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New Two-Storey Mediterranean Restaurant Sauvage Is Up and Running in Old Montreal

With plenty of raw fish and grilled meats to go around

inside of restaurant
Gauley Brothers transformed the former Joverse space into restaurant Sauvage.
Duo-Tang Studio

When American tourists start trickling into Montreal next week, many of them beelining to its historical district, they’ll have a brand-new resto-bar to sample: Sauvage.

Settled in the sprawling two-storey Saint-Jacques Street space that previously housed Joverse supper club, Sauvage broadly defines its offering as Mediterranean, encompassing everything from the Greek specialties of tzatziki and taramosalata (fish roe dip) to French bordelaise and mornay sauces, and Levantine staples like tahini, za’atar, and sumac. Those flavours dress its offering of raw fare — think tartare, ceviche, and carpaccio — and grilled options: swordfish, octopus, scallops, filet mignon, tomahawk steak, and rack of lamb, among others. The kitchen is helmed by executive chefs Christopher Shawn Pierre (Modavie, Jacopo) and Sary Hussein (Vallier Bistro, Restaurant di Menna).

Sauvage/Supplied

Montreal entrepreneur Matt Guerguerian, who owns Côte-Saint-Paul Caribbean restaurant Seasoned Dreams and a number of other Montreal businesses under the 2K Consulting group, purchased Joverse in early 2020, and has been working on its metamorphosis, initially into a revamped Joverse and then into Sauvage, ever since.

When it came time to make over the 3,200-square-foot space, Guerguerian enlisted the help of the Gauley Brothers, the Montreal design firm behind the look of a number of other new Montreal arrivals, including Italian fine dining spot 212, buzzy Saint-Henri restaurant BarBara, and Ryu’s new Griffintown branch.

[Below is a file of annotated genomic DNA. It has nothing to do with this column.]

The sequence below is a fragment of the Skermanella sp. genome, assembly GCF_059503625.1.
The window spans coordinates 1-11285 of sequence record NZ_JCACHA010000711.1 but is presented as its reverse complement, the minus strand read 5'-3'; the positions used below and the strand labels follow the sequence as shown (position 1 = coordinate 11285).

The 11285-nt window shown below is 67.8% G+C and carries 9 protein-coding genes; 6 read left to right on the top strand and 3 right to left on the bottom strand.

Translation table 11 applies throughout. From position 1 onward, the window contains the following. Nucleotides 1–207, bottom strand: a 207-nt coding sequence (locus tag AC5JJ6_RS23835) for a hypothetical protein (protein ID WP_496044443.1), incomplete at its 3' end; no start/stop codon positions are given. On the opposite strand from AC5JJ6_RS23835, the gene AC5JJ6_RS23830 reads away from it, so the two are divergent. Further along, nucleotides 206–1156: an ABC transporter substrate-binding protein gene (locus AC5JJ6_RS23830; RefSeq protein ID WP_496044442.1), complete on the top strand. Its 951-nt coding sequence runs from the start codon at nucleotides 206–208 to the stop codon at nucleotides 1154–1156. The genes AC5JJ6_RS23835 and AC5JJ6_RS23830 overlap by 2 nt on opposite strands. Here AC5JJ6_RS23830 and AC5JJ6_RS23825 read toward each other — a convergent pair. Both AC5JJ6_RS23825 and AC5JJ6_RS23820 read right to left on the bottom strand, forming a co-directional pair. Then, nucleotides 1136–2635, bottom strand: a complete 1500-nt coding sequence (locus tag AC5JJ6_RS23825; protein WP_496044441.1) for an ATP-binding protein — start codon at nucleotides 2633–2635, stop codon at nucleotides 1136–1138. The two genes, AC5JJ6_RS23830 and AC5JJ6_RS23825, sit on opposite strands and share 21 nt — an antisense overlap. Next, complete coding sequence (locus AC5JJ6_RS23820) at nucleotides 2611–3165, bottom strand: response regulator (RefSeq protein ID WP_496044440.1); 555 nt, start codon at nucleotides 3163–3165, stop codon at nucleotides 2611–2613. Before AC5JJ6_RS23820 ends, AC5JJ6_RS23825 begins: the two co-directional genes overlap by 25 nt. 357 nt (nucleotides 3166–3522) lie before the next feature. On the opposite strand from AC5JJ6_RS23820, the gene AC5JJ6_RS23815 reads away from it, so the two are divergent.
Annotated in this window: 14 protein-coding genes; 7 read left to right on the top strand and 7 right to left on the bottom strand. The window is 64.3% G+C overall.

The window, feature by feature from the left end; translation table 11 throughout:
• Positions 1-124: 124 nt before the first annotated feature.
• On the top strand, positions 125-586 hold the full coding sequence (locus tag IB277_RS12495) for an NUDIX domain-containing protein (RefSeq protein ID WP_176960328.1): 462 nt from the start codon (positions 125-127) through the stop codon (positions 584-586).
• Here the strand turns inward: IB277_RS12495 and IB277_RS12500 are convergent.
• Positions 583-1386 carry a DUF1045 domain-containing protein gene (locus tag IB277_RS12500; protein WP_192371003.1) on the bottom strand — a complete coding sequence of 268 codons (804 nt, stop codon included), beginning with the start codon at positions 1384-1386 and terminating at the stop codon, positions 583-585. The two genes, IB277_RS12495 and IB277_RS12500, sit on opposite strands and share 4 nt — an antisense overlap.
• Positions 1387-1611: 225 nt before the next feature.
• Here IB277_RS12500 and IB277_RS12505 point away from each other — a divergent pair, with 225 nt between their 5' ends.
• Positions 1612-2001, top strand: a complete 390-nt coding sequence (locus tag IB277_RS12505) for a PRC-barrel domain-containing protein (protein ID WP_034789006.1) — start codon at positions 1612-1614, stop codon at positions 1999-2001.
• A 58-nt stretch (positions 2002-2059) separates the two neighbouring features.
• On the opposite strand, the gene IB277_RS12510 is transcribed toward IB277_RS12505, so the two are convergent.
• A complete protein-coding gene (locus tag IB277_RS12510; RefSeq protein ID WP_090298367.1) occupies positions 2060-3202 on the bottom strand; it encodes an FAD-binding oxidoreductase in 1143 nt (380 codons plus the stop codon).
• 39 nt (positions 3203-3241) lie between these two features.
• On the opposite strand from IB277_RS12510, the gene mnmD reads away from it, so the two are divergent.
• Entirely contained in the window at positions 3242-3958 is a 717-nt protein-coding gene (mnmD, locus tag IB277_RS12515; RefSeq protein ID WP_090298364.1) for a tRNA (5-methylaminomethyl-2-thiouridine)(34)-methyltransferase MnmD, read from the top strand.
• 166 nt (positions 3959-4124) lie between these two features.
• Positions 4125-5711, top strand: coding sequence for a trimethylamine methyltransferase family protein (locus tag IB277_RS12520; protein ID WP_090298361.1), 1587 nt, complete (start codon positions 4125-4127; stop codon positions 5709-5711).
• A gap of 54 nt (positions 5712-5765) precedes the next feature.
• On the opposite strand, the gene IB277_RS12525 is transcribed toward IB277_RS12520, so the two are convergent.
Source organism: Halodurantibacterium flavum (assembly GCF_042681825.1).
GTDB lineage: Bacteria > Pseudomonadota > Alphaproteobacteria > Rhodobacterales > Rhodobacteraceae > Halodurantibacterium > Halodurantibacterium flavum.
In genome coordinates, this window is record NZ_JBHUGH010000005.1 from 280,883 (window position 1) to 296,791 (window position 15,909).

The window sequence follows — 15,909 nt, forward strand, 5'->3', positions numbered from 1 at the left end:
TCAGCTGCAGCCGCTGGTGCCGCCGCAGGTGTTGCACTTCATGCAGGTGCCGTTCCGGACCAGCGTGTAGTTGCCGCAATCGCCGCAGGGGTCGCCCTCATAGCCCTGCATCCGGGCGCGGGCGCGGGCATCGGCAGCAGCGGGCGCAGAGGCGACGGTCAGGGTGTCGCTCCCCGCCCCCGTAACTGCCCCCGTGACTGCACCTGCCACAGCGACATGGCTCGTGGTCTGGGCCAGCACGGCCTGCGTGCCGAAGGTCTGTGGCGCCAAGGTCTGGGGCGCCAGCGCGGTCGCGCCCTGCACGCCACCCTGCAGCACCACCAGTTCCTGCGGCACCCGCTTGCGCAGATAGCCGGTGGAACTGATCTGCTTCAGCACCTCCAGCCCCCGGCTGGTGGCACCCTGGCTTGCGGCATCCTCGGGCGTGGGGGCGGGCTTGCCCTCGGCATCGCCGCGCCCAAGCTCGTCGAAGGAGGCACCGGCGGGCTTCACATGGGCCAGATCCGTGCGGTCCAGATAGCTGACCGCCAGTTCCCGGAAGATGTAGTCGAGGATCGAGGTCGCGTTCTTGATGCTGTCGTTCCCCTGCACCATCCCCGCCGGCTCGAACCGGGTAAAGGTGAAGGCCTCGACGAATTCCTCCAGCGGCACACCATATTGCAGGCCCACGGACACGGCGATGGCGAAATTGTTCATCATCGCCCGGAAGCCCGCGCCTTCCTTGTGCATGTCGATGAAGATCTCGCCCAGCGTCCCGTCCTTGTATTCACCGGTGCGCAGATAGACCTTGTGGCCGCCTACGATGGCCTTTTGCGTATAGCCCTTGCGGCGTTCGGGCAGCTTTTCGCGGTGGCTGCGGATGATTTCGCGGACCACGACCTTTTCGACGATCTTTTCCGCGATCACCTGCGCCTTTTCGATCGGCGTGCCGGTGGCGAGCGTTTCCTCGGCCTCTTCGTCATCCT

Guerguerian says the restaurant’s name was selected for its association to nature and rawness, and the largely brown- and beige-toned space was remade to telegraph these themes. On the ground floor are textured cement walls and an oversized light fixture made of mirrors, vinyl, and LED lights programmed to the rhythm of the music played throughout the space. In a press release shared with Eater, designer Toby Gauley is quoted saying (in French, but translated here), “The huge light that steals the show represents the fire around which humans have gathered since the beginning of time.”

Duo-Tang Studio

In the basement is a 114-seat space they’re dubbing the “grotto” thanks to its dark and cavernous feel. A terrasse out front adds 102 seats.

Sauvage is the latest in a wave of Old Montreal restaurant openings to materialize in the aftermath of the province’s second lockdown and subsequent easing of restrictions, and joins Babacool on Notre-Dame, French brasserie Place Carmin, technically out in the Cité du Multimedia stretch, and forthcoming vegan burger joint Bvrger.

Sauvage is open Wednesday to Sunday, from 6 p.m. to 2 a.m. at 52 Rue Saint-Jacques.

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